António Horta-Osório, the long-serving chief executive of Lloyds Banking Group, will step down next year after the arrival of a new chairman.
Lloyds announced on Monday that Mr Horta-Osório planned to leave at the end of June after more than a decade in charge, during which time it went from a state-owned business on the brink of collapse to a fully-privatised lender that was the steadiest performer of the UK’s major banks.
“I have been honoured to play my part in the transformation of large parts of our business,” Mr Horta-Osório said.
“I know that when I leave the group next year, it has the strategic, operational and management strength to build further on its leading market position,” he added.
His departure was announced alongside news that Robin Budenberg, a veteran banker and currently chairman of Centerview Partners, will take over as Lloyds chairman early next year. He will replace Norman Blackwell, who has chaired the group since 2014 and announced his planned exit last October.
Mr Budenberg, a former UBS banker, worked closely with the UK government on the bailout of Lloyds and other banks in 2008, and later led UK Financial Investments, the group that managed the Treasury’s shareholdings.
Lord Blackwell said: “His knowledge of the group combined with his broad experience in both financial services and other strategic advisory roles give him an outstanding background to provide the board leadership required to support the continued transformation of the group.”
The leadership transition comes as Lloyds approaches the end of its latest three-year plan and starts work on a new strategy that will determine its medium-term response to the coronavirus crisis and resulting record-low interest rates.
Lloyds said the timing of the succession “will allow a new chief executive to work with the new chair in the next stage of the group’s development and transformation”.
Mr Budenberg, who will step down as chair of Centerview but continue to serve as chairman of the Crown Estate, said: “Lloyds will play a vital role as Britain recovers from the current crisis.”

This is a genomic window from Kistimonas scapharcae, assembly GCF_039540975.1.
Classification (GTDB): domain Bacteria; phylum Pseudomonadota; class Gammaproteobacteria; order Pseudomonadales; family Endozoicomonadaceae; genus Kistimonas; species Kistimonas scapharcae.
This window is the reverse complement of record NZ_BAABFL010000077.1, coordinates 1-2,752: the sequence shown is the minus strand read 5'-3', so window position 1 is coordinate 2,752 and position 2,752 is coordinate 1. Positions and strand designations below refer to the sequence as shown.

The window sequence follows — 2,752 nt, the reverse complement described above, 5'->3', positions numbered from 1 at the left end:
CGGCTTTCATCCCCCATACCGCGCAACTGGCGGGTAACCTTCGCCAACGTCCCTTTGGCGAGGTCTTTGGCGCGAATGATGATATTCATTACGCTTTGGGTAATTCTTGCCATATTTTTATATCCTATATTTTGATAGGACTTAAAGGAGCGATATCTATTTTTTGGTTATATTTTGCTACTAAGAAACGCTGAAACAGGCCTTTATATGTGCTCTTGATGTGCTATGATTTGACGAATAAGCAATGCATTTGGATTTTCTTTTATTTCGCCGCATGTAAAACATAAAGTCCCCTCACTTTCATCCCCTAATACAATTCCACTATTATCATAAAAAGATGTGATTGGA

Mr Horta-Osório, who was previously chief executive of Santander UK, is one of the longest-serving bank chief executives in Europe, and he was widely expected to leave Lloyds after a new chairman had settled in.
In a message to staff on Monday, Mr Horta-Osório said “this has, quite simply, been the job of a lifetime”.
He has been credited with leading a successful turnround at Lloyds, which was bailed out at the height of the financial crisis, expanding its reach in areas such as credit card lending and insurance while drastically cutting costs through digitisation.
John Cronin, analyst at Goodbody, said: “He has delivered a successful strategy overhaul as well as substantive transformation from an organisational efficiency perspective. While he will be sorely missed, it is not surprising that he is planning to move on after what will be 10 years at the helm come 2021.”
Lord Blackwell wrote to staff on Monday that “we all owe [Mr Horta-Osório] an exceptional debt of gratitude”.
However, his tenure was tarnished by several historic scandals. The payment protection insurance scandal eventually cost Lloyds £22bn, compared to the £3bn expected when Mr Horta-Osório first agreed to compensate customers shortly after his arrival. The subsequent payouts have weighed on profitability and Lloyds’ share price, which has almost halved since he took charge.
The bank’s reputation was also shaken by its handling of a fraud at HBOS’ Reading branch. Although the scandal took place before Lloyds bought HBOS, the bank was repeatedly criticised over its treatment of victims.
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